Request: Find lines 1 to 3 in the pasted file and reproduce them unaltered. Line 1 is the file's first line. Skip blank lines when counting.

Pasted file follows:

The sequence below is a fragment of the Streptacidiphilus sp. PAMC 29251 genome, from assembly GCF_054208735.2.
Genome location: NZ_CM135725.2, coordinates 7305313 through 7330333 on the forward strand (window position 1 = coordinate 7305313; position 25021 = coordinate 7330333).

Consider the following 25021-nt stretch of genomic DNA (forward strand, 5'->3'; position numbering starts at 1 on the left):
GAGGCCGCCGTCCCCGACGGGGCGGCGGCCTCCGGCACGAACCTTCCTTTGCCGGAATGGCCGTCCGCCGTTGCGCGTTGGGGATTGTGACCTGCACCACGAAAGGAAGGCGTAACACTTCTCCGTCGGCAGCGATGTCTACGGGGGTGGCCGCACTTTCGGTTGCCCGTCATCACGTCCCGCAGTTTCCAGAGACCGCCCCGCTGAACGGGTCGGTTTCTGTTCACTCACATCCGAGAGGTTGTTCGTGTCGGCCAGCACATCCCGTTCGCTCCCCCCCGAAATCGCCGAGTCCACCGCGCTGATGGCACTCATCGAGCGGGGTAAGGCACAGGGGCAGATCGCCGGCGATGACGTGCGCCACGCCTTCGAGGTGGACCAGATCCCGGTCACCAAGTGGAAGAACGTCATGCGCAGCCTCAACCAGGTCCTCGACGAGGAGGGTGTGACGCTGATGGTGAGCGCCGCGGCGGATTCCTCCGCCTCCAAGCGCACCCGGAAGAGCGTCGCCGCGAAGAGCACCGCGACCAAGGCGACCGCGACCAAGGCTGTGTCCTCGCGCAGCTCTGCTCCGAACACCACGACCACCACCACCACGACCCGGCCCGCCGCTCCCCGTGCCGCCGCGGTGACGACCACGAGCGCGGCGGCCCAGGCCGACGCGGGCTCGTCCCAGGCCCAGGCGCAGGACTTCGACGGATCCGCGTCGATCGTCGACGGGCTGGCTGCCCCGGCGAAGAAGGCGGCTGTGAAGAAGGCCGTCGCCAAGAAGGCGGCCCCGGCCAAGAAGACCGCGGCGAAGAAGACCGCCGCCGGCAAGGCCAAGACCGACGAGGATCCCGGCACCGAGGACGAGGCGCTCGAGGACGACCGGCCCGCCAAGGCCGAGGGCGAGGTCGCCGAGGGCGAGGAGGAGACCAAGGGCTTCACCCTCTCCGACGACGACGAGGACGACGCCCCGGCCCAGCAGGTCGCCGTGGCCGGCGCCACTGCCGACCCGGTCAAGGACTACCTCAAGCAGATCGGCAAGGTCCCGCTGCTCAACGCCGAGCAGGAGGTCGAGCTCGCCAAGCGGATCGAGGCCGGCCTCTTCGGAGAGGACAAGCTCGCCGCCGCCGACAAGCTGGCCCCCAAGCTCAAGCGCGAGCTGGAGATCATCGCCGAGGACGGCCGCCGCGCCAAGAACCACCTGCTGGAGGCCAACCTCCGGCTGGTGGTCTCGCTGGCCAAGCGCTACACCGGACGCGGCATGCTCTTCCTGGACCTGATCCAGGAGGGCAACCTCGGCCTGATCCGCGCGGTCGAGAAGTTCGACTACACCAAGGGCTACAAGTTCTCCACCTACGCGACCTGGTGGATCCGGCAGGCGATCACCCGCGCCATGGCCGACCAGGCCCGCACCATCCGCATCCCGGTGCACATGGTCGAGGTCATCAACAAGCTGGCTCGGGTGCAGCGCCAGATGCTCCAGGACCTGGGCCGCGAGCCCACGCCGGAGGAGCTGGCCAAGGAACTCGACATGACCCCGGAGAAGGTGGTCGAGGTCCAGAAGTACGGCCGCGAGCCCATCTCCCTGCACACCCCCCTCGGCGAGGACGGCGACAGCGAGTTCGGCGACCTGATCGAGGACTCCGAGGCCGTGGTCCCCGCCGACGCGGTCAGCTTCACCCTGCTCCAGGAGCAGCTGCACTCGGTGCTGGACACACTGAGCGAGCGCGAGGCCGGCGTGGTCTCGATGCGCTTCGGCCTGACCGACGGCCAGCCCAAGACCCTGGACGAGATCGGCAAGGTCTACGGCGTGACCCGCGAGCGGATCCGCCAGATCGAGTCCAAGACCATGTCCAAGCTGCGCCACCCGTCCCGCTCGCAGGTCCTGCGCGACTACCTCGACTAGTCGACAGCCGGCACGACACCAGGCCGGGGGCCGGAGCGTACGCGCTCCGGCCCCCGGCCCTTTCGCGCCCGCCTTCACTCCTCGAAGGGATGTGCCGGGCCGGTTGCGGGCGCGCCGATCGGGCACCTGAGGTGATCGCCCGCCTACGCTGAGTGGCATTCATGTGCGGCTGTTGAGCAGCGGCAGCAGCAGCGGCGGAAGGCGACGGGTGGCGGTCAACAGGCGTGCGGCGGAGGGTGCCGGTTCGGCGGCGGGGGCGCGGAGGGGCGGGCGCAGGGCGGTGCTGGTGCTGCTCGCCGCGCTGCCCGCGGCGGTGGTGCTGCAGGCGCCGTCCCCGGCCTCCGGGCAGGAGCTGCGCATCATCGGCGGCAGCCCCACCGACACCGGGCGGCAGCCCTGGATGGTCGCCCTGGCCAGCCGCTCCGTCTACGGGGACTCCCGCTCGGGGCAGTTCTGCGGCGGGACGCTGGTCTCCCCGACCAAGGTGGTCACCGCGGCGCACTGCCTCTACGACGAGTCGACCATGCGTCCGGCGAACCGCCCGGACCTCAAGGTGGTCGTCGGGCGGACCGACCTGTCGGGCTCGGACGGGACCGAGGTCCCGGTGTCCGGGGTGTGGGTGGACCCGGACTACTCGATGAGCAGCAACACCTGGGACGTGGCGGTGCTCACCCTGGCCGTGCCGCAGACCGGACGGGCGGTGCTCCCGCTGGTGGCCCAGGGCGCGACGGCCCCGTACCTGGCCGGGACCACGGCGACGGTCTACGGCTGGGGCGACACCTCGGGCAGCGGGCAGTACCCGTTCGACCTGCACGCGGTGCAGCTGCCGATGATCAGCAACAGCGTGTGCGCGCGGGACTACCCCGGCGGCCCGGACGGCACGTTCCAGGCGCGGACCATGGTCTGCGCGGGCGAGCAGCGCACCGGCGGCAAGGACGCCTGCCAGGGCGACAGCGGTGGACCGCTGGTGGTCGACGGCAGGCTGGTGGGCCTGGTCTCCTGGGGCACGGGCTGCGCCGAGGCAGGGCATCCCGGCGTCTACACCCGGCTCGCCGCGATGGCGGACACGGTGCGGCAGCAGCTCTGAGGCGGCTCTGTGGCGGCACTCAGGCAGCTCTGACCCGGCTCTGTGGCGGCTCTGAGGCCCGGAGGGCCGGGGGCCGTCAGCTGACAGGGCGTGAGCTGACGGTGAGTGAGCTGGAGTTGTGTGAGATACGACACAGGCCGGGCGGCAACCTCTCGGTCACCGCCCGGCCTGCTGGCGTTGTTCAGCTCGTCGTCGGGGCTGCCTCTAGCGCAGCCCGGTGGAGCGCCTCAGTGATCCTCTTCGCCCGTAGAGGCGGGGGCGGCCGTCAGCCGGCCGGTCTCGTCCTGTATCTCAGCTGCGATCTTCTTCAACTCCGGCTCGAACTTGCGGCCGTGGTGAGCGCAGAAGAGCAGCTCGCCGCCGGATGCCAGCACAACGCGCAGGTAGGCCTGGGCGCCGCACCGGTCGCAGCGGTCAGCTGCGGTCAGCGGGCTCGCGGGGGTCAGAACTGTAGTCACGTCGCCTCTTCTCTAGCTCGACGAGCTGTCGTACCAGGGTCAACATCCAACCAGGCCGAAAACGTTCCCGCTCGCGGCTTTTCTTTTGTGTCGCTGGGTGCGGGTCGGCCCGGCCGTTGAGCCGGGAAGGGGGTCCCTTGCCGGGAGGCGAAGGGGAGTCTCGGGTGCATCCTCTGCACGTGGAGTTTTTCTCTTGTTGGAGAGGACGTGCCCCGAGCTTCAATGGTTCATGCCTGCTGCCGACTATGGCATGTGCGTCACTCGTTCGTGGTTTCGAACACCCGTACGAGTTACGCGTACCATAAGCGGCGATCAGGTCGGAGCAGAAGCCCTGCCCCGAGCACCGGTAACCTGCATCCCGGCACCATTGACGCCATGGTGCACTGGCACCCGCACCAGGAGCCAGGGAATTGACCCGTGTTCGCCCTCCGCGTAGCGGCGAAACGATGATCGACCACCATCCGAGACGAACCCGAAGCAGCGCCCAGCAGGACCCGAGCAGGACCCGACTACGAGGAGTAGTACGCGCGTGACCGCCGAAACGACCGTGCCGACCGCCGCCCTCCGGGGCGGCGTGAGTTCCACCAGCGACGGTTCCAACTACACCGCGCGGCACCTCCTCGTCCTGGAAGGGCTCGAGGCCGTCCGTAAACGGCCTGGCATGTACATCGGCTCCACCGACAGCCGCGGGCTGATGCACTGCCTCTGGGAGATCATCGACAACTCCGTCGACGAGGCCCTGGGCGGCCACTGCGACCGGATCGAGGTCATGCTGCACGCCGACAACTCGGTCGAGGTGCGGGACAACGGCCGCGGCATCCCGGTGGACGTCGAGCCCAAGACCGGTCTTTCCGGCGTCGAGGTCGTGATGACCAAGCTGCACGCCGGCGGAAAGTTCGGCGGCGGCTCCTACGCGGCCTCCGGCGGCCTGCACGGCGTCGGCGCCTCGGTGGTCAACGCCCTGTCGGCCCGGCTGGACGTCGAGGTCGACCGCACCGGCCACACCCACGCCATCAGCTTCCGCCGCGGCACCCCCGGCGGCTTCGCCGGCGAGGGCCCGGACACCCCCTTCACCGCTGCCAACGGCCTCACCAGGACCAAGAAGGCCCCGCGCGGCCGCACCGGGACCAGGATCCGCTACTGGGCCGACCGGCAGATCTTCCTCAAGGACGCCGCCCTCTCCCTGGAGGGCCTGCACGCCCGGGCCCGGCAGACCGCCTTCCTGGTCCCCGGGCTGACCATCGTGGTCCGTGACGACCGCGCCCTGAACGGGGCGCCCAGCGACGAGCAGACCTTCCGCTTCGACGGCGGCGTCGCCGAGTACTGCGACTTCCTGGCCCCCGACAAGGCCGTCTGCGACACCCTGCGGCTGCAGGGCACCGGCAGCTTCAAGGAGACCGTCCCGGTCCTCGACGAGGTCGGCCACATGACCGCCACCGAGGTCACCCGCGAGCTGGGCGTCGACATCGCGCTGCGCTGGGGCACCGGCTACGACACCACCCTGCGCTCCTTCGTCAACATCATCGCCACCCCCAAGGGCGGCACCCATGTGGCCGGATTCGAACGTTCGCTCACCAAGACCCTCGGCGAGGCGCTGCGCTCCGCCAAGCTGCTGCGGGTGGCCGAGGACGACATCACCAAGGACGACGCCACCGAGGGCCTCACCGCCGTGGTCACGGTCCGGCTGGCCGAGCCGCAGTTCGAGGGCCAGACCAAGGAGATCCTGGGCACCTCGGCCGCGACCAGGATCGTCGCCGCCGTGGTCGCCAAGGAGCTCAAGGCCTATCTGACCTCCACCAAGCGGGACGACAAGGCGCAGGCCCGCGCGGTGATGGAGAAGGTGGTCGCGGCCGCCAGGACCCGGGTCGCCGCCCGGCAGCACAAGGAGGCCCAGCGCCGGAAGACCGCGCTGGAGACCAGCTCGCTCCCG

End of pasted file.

The sequence below is a fragment of the Streptacidiphilus sp. PAMC 29251 genome, from assembly GCF_054208735.2.
Genome location: NZ_CM135725.2, coordinates 7305313 through 7330333 on the forward strand (window position 1 = coordinate 7305313; position 25021 = coordinate 7330333).

Consider the following 25021-nt stretch of genomic DNA (forward strand, 5'->3'; position numbering starts at 1 on the left):